A new type of battery system, Switching Battery, offers a glimpse of hope for electric vehicle (EV) charging from renewable energy directly.
“All commercially available batteries are non-switching,” says Kannappan Chettiar, the Singapore-born founder of the battery tech startup, Switching Battery Inc.
The Switching Battery is a new type of hardware with PCB that connects all the batteries to a renewable energy source as well as to the load, simultaneously, using software. The Switching Battery does two things differently compared to non-switchable batteries. Firstly, it charges and discharges the batteries instantly using two independent switching circuits at 50-60Hz with transistor switches. Secondly, the switching circuits enables a new “voltage shifting” technology.
The technology behind the patent-pending Switching Battery is relatively simple. While batteries cannot be arranged in both parallel and series in the same circuit, batteries can be arranged in parallel and series in two separate circuits with two separate independent cycles to form a new battery connection method called para-series.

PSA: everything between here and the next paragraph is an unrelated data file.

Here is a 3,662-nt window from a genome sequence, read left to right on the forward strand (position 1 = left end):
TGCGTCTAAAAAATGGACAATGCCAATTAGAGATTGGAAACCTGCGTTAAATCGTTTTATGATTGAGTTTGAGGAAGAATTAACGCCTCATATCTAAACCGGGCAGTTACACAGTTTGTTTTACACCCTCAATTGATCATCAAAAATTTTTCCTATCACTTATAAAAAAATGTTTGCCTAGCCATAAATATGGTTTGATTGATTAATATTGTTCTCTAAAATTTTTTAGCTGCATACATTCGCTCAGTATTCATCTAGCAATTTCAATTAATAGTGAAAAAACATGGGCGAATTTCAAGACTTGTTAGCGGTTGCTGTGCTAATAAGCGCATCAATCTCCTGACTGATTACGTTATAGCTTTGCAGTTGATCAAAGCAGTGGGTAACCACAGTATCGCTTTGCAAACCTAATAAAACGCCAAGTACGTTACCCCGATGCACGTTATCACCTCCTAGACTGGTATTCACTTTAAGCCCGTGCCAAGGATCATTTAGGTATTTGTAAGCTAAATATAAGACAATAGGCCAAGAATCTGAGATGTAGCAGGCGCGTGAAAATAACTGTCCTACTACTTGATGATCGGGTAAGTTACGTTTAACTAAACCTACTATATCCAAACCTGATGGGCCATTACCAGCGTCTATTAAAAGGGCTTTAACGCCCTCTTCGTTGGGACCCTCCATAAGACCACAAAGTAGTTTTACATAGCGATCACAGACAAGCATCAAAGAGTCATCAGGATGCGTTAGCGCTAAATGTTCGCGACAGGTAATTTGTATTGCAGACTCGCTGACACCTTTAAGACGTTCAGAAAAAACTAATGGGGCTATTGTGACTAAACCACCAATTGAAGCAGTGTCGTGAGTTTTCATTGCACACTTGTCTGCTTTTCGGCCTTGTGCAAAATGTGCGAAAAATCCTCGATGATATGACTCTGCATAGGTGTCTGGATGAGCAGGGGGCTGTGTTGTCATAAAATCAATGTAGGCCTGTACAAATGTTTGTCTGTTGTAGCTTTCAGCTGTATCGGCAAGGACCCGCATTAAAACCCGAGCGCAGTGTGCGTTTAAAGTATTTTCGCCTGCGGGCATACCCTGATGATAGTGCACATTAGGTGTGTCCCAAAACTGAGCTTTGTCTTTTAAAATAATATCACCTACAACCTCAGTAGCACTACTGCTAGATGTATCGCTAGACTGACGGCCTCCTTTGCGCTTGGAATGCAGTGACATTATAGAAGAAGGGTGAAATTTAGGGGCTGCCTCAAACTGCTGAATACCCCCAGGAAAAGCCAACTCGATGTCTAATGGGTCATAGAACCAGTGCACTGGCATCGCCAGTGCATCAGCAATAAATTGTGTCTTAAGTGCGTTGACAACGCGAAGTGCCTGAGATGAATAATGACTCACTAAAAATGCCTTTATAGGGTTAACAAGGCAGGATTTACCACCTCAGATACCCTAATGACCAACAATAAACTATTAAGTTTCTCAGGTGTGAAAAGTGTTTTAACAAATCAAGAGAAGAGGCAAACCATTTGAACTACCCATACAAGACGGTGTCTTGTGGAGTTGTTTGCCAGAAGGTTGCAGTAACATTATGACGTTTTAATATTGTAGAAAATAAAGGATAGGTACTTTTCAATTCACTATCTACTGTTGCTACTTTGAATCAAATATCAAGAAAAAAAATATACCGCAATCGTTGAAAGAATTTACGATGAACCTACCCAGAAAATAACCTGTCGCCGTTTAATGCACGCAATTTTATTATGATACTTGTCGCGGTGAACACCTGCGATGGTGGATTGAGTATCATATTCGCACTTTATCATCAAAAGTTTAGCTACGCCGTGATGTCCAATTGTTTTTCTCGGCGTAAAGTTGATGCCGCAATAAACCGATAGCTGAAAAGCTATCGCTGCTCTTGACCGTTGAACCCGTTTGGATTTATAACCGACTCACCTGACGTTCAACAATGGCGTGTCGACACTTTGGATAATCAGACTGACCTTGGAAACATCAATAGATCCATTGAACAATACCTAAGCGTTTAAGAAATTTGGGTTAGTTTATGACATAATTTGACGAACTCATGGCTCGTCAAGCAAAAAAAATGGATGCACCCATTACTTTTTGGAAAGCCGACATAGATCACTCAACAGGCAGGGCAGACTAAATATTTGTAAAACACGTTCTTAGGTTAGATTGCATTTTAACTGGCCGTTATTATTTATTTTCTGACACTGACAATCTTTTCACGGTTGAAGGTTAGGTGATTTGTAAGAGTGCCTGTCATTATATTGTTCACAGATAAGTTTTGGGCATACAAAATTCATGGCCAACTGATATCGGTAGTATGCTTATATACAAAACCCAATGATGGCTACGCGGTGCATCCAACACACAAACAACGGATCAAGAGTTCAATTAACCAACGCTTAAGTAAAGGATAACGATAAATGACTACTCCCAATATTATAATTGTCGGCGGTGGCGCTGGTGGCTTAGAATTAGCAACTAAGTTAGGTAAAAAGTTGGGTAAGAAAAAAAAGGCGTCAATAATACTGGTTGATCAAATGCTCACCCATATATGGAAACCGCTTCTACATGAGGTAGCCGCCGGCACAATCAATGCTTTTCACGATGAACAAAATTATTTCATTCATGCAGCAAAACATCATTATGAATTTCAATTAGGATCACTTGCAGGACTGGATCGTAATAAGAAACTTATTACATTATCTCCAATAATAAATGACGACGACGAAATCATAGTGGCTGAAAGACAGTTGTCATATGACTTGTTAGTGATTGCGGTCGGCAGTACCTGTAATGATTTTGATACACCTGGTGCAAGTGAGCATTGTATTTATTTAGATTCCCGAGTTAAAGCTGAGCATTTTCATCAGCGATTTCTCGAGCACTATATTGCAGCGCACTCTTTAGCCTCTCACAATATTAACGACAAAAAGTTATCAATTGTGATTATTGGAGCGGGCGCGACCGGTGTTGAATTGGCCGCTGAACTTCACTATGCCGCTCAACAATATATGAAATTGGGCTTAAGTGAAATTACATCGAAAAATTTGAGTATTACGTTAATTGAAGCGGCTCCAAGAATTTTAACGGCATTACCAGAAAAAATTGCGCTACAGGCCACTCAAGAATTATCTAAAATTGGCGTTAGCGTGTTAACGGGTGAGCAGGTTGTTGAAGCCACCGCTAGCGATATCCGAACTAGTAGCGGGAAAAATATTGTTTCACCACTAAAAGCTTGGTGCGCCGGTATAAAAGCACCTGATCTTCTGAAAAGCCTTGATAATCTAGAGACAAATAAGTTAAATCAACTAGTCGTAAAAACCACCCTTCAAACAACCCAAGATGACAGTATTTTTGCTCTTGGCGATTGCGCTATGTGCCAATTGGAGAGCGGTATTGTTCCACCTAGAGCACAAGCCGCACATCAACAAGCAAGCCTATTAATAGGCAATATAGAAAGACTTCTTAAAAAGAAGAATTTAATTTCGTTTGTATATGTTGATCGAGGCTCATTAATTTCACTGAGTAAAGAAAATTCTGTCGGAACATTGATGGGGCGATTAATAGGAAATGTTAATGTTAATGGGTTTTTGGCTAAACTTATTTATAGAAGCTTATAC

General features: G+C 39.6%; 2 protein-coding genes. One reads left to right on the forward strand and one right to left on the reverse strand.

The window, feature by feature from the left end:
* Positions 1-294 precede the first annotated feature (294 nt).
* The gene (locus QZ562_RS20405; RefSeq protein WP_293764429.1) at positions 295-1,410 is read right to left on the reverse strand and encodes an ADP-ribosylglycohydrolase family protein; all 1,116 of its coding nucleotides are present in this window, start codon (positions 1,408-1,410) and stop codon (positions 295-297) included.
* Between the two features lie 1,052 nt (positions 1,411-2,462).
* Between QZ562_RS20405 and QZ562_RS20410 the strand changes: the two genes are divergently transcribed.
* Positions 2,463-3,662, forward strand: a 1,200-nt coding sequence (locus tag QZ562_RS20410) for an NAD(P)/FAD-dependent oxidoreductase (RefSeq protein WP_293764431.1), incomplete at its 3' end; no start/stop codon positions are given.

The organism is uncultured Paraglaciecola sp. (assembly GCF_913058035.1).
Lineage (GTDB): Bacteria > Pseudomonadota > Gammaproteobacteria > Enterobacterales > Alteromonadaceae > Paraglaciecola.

The para-series arrangement produces a new technique for energy flow called “voltage shifting” when the first battery circuit is connected to the renewable power source, such as solar panels, in parallel initially to be charged. The circuits then switch to a second battery circuit that is timed precisely and connected to the load in series, thus enabling a higher voltage to the load.
Voltage shifting technology is useful where there is a space constraint for solar panels, such as in electric vehicles, as the Switching Battery takes over the voltage requirement to drive the load. The technique is also useful for all other renewable energy such as wind turbines that may be affected by slow wind speeds.
“The Switching Battery is like a flexible water tank that is able to squeeze all the water out by constantly shifting between a wider parallel arrangement and a taller series arrangement that makes it more efficient in extricating all the electrons from the batteries,” says Chettiar.
Chettiar is an education entrepreneur who has worked with reputed universities such as London School of Economics, University of London, Golden Gate University and University of New Brunswick to offer these courses in Singapore from 1990 until 2017. The battery research was initially undertaken by his education group, Stansfield College in 2005 through its India campus. Chettiar continued the battery research with a team of independent experts from around the world after he left Singapore to pursue his full-time studies in Energy and Clean Technology at Berkeley School of Law.
The Switching Battery will be commercially available in early 2022.